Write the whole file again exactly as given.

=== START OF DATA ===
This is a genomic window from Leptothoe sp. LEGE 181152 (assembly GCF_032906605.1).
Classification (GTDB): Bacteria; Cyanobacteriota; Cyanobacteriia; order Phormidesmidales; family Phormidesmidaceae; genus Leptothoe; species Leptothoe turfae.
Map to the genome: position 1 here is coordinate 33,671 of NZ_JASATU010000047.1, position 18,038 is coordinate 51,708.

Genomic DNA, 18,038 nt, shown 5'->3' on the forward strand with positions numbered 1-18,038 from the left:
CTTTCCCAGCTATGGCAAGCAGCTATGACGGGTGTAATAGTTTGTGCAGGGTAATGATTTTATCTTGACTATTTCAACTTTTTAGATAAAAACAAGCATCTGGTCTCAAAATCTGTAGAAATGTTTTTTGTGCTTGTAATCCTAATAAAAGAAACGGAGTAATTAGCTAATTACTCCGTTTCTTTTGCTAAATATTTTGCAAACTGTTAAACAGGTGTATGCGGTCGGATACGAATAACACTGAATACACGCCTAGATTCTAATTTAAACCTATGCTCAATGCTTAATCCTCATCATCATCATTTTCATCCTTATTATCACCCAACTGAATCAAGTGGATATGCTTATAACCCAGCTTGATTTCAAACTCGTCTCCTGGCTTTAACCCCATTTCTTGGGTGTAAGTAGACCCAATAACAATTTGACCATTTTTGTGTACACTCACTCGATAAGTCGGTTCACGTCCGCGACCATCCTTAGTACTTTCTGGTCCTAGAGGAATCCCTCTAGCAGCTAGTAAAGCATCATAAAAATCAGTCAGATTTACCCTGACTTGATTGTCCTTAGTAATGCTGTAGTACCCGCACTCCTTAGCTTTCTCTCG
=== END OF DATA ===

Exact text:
This is a genomic window from Leptothoe sp. LEGE 181152 (assembly GCF_032906605.1).
Classification (GTDB): Bacteria; Cyanobacteriota; Cyanobacteriia; order Phormidesmidales; family Phormidesmidaceae; genus Leptothoe; species Leptothoe turfae.
Map to the genome: position 1 here is coordinate 33,671 of NZ_JASATU010000047.1, position 18,038 is coordinate 51,708.

Genomic DNA, 18,038 nt, shown 5'->3' on the forward strand with positions numbered 1-18,038 from the left:
CTTTCCCAGCTATGGCAAGCAGCTATGACGGGTGTAATAGTTTGTGCAGGGTAATGATTTTATCTTGACTATTTCAACTTTTTAGATAAAAACAAGCATCTGGTCTCAAAATCTGTAGAAATGTTTTTTGTGCTTGTAATCCTAATAAAAGAAACGGAGTAATTAGCTAATTACTCCGTTTCTTTTGCTAAATATTTTGCAAACTGTTAAACAGGTGTATGCGGTCGGATACGAATAACACTGAATACACGCCTAGATTCTAATTTAAACCTATGCTCAATGCTTAATCCTCATCATCATCATTTTCATCCTTATTATCACCCAACTGAATCAAGTGGATATGCTTATAACCCAGCTTGATTTCAAACTCGTCTCCTGGCTTTAACCCCATTTCTTGGGTGTAAGTAGACCCAATAACAATTTGACCATTTTTGTGTACACTCACTCGATAAGTCGGTTCACGTCCGCGACCATCCTTAGTACTTTCTGGTCCTAGAGGAATCCCTCTAGCAGCTAGTAAAGCATCATAAAAATCAGTCAGATTTACCCTGACTTGATTGTCCTTAGTAATGCTGTAGTACCCGCACTCCTTAGCTTTCTCTCG